Of course we have security features in the device including a locking frame with a physical lock and a shut off chassis intrusion switch. Our locking mechanism can also be cable tied to a stationary object such as a pipe or column. The devices are also insured against theft or damage.

How will you incentivize entities to acquire or lease the ServerCubes?

Becoming a host is sort of a no-brainer. It's free, and you'll either get utilities subsidies (in the US) or solar panels and/or WiFi (in Turkey and India) in exchange for keeping a device plugged in and connected to the internet.

As for entities looking to purchase computing power, the product offering is pretty straightforward and offered at competitive market rates.

What prevents someone like, say, Intel or Foxconn from coming up with something like this?

If I walked in to Intel and handed my IP and my business plan to the appropriate director, I doubt I would ever hear another word about it. They already have a cash cow - why would they cannibalize it to try something so radically new? It's very possible that Intel is Kodak, and swarm computing is the digital camera.

Is this similar to the NUC?

NUC is 8 generations of Intel trying to push the same single CPU multi-core CISC based technology. For high computational density requirements, we believe this model is completely inadequate. BaaS, AI/ML with sharding, and VR modeling (specifically high speed polygon rendering at resolution) require thousands of cores running the most reduced part of RISC processing as possible.

Where is your IP?

Our hardware-based IP includes the innovative case design, which allows for a powerful but unobtrusive device that uses household current, runs quietly, and produces very little heat.

Our software-based IP protects the swarm remote control of our ServerCube devices as well as the security model of our platform. Another piece of IP deals with Blockchain hash algorithm optimization. We can prove mathematically that our algorithm is 12% more efficient on the public ethereum Blockchain, for example. 12% makes a big difference when you are deploying hundreds of nodes running private Blockchains for all kinds of applications.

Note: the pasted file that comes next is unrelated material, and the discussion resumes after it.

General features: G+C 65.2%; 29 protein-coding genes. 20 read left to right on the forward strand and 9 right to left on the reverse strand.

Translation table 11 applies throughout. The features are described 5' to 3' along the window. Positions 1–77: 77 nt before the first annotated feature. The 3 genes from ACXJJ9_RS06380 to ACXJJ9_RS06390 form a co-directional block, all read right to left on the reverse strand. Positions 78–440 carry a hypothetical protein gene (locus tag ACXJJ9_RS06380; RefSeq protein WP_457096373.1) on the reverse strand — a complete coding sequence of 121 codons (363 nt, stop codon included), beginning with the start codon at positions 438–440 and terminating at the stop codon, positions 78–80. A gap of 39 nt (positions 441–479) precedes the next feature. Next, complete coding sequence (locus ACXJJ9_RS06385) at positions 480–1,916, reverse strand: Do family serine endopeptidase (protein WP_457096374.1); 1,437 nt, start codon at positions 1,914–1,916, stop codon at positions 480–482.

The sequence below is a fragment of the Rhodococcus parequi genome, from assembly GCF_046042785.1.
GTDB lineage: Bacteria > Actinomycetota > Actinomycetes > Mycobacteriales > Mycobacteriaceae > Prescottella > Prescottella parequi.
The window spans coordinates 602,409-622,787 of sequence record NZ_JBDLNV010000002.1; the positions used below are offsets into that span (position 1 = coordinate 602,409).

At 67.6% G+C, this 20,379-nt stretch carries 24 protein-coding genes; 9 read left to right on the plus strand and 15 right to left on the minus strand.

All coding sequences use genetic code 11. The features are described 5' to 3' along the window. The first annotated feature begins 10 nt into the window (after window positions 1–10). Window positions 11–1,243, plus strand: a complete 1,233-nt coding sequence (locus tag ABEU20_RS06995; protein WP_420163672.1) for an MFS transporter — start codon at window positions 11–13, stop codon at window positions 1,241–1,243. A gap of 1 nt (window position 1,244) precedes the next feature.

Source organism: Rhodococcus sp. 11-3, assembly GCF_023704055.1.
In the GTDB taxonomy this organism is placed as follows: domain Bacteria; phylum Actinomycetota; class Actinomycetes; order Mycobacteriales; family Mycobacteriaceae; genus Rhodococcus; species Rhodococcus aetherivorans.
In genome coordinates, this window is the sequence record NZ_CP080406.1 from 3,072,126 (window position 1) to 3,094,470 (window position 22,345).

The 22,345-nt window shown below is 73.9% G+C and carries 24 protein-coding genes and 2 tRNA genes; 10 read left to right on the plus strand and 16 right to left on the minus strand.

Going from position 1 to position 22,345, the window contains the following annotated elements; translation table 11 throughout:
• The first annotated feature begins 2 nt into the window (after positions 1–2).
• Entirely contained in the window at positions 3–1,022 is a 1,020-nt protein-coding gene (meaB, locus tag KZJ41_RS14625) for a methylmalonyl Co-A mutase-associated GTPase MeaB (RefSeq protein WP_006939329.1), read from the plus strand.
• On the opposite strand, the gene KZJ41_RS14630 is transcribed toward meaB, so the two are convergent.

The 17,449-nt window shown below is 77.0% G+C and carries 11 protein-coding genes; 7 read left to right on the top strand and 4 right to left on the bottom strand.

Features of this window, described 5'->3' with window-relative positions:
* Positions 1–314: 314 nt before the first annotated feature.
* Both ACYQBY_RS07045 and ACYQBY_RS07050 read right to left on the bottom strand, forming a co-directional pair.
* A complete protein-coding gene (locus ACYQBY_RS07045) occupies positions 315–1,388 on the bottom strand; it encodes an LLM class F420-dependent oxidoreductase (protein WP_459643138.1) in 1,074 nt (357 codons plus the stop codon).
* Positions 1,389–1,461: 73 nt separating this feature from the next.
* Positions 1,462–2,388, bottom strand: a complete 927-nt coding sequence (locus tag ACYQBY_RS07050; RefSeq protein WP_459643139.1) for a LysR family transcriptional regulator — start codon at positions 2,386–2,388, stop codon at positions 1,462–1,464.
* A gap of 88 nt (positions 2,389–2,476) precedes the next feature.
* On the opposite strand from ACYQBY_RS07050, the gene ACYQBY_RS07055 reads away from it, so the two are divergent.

Where is your USP?

No one else is taking an organized approach to distributing and democratizing high performance computational capacity. Our model is the only one that rewards hosts - even hosts with no real technical background - for allowing us to put a little piece of our swarm computing network in their spare closet. It an extremely efficient model - we don't have to build or maintain massive and inefficient facilities, and we can pass that savings along to our customers.

Nobody is contesting that there's plenty of demand for computational capacity, and we intend to do well for ourselves and our investors by providing it. But we're also doing good. We're bringing solar power to the developing world while subsidizing essential institutions in the US - libraries, museums, schools, and even individual households.

We don't expect to take the data center market from Google, Microsoft and Amazon anytime soon, but we do believe that there is room for a new kind of data center. We believe that our model provides a radical alternative that can help to service this rapidly growing market, and we believe it needs to be developed.

Sunil Singh, Founder of ServerCube

Sunil Singh

Sunil has 20+ years of healthcare enterprise IT management as the CEO of DBMS Consulting, a specialized healthcare IT services and cloud solution provider to top tier pharmaceutical, medical device, biotech and government institutes globally. Sunil has an innate understanding of how global enterprises work and what is needed to achieve scale and profitability. He believes ServerCube will become the world's largest computing platform and a motivator of social uplift. He has an unmatched command on OLS suite, yet is humble and approachable.